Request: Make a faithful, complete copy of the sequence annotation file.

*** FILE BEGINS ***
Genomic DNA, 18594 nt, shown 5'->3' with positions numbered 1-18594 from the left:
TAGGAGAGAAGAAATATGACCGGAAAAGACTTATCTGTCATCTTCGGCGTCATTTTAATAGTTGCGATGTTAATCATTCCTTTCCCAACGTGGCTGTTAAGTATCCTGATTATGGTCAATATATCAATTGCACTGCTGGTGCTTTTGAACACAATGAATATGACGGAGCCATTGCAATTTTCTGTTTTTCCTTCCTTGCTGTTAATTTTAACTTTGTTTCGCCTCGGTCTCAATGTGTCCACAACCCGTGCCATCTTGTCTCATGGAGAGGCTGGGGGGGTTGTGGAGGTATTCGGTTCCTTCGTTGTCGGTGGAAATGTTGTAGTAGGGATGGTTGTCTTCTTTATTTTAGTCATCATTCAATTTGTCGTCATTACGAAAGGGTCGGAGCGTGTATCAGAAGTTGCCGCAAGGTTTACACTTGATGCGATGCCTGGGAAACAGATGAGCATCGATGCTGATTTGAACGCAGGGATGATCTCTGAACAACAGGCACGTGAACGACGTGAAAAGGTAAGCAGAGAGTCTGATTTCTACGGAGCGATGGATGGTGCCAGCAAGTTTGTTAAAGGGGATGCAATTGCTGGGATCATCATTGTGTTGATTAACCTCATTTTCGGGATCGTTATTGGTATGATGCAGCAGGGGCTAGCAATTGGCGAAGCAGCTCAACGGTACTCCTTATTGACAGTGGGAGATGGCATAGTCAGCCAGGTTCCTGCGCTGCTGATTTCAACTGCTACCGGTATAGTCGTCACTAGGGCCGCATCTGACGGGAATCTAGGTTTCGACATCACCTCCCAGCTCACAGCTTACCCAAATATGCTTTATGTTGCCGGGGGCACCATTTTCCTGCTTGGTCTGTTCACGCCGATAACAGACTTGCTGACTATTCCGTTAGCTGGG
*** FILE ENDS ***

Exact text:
Genomic DNA, 18594 nt, shown 5'->3' with positions numbered 1-18594 from the left:
TAGGAGAGAAGAAATATGACCGGAAAAGACTTATCTGTCATCTTCGGCGTCATTTTAATAGTTGCGATGTTAATCATTCCTTTCCCAACGTGGCTGTTAAGTATCCTGATTATGGTCAATATATCAATTGCACTGCTGGTGCTTTTGAACACAATGAATATGACGGAGCCATTGCAATTTTCTGTTTTTCCTTCCTTGCTGTTAATTTTAACTTTGTTTCGCCTCGGTCTCAATGTGTCCACAACCCGTGCCATCTTGTCTCATGGAGAGGCTGGGGGGGTTGTGGAGGTATTCGGTTCCTTCGTTGTCGGTGGAAATGTTGTAGTAGGGATGGTTGTCTTCTTTATTTTAGTCATCATTCAATTTGTCGTCATTACGAAAGGGTCGGAGCGTGTATCAGAAGTTGCCGCAAGGTTTACACTTGATGCGATGCCTGGGAAACAGATGAGCATCGATGCTGATTTGAACGCAGGGATGATCTCTGAACAACAGGCACGTGAACGACGTGAAAAGGTAAGCAGAGAGTCTGATTTCTACGGAGCGATGGATGGTGCCAGCAAGTTTGTTAAAGGGGATGCAATTGCTGGGATCATCATTGTGTTGATTAACCTCATTTTCGGGATCGTTATTGGTATGATGCAGCAGGGGCTAGCAATTGGCGAAGCAGCTCAACGGTACTCCTTATTGACAGTGGGAGATGGCATAGTCAGCCAGGTTCCTGCGCTGCTGATTTCAACTGCTACCGGTATAGTCGTCACTAGGGCCGCATCTGACGGGAATCTAGGTTTCGACATCACCTCCCAGCTCACAGCTTACCCAAATATGCTTTATGTTGCCGGGGGCACCATTTTCCTGCTTGGTCTGTTCACGCCGATAACAGACTTGCTGACTATTCCGTTAGCTGGG